Think less deeply; behave more deeply. Stop multitasking.

Can you blame me for being a bit confused?

:))

“Legumes of the World Unite ”

Since: Sep 11

Location hidden

#66689 Feb 2, 2014
former res wrote:
<quoted text>
It is the very existence of this thing/entity/force that you refer to as "greater than ourselves" that many of us question. We have no evidence for its existence. Do you?
My evidence would be subjective, therefore you would not recognize it as evidence under objective standards. But it is evidence enough for me.

And, like I said before, its not that I know of such an "object", what I can relate to is how it relates to me, in the same way I know you from my relationship to you. I dont know the real you.

And, I recognize that I objectify this "object", as is necessary, to construct Godtalk - i.e. to talk "about" it, to connect "to"it. Because as humans, we are subject to the limits of our own grammar.

“Legumes of the World Unite ”

Since: Sep 11

Location hidden

#66690 Feb 2, 2014
former res wrote:
<quoted text>
Think less deeply; behave more deeply. Stop multitasking.
Can you blame me for being a bit confused?
:))
Not sure where you are going on this.

What is your objective?

If your objective is to know "God", FROM a nondual perspective, then the above advice would be relevant.

I cant help you from the theistic perspectives. They never did make much sense to me, accept as extreme allusions.

I will tell you that there are multiple avenues out there in our culture to learn about this that arent affiliated with Judaism or Christianity. You can learn a lot from martial arts, from yoga, from a Japanese Tea Ceremony etc etc. You have to start from where you are, from where you are comfortable from.

Then as the concepts start to make more sense, you can integrate with similar constructs from the other perspectives as well. Or not.

“Legumes of the World Unite ”

Since: Sep 11

Location hidden

#66691 Feb 2, 2014
former res wrote:
<quoted text>
It is the very existence of this thing/entity/force that you refer to as "greater than ourselves" that many of us question. We have no evidence for its existence. Do you?
I might add that straight theism never made much sense to me either.

It wasnt until I was provided with an alternative vocabulary that harmonized more with my personal experiences that I even could entertain such an idea - and only with the qualifiers I posted previously.

Since: Aug 11

Location hidden

#66692 Feb 2, 2014
Frijoles wrote:
<quoted text>
It would be illuminating for you to present your evidence of this claim other than evolution. A citation, or historical reference would suffice.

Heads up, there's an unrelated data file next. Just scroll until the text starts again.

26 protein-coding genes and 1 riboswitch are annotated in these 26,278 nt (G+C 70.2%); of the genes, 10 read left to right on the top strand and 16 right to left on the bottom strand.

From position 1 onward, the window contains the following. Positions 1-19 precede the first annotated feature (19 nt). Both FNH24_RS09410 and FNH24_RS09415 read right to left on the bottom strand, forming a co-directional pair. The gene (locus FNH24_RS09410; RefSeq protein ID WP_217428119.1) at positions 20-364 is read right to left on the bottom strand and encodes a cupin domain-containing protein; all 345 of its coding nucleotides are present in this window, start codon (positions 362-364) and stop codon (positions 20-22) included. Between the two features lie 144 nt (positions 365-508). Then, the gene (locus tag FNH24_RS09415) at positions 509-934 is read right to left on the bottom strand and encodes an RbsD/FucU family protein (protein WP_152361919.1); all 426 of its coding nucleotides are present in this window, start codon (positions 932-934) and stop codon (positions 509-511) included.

My understanding of evolution is that evolution does not care whether or not you have been good, Its a process.
However, as an aside, you want to impute agency on it, then you might as well consider worshipping it.
Aside from the post on the Evolution of Morality from Former, you can also investigate any one of numerous thoughts on the relationship of science and moral relativism. This is a topic discussed in mutliple hard and soft scientific disciplines such as Sociology, Psychology, Biology, Neurology, etc... Surely you knew this, no?

And why in the world would I have the need to "worship" it? Simply understanding it seems adequate enough, unless, of course, you equate appreciating it's complexities with worship.

Since: Aug 11

Location hidden

#66693 Feb 2, 2014
Frijoles wrote:
<quoted text>
It would be illuminating for you to present your evidence of this claim other than evolution. A citation, or historical reference would suffice.
My understanding of evolution is that evolution does not care whether or not you have been good, Its a process.
However, as an aside, you want to impute agency on it, then you might as well consider worshipping it.
Sorry, you asked for a link...

http://en.wikipedia.org/wiki/Moral_relativism...

Of course, there is a plethora of other information out there. Probably more efficient for you to google it yourself.

Since: Aug 11

Location hidden

#66694 Feb 2, 2014
Frijoles wrote:
<quoted text>
My posts were about BEHAVING more deeply than others, and I already established that you dont have to be "religious" in the common theist sense of the word to be like this. You just need to be aware (i.e. stop mulltitasking).
If anything, its thinking LESS deeply.
So you agree that the non-religious (atheists/agnostics) can be just as focused and think just as deeply as the religious, just in their own way? If you can agree to this without any exception clauses, then I think we can move on...

Since: Aug 11

Location hidden

#66695 Feb 2, 2014
Frijoles wrote:
We already agreed that this behavior pattern - deep focus - is uncorrelated with practice of theist religion. However, non-theist "religion" or behavior philosophy does encourage this type of behavior pattern.
Fine. But I'd like to see you agree that this type of behavior pattern (deep focus) can also be achieved without any religion (thesist or non-thesist).

Since: Aug 11

Location hidden

#66696 Feb 2, 2014
Frijoles wrote:
<quoted text>
Nature vs Nurture again. Sociobiologists vs the social scientists.
When they find a gene that expresses morality, I will be more impressed with the former perspective. Until then, I am more sympathetic to the latter.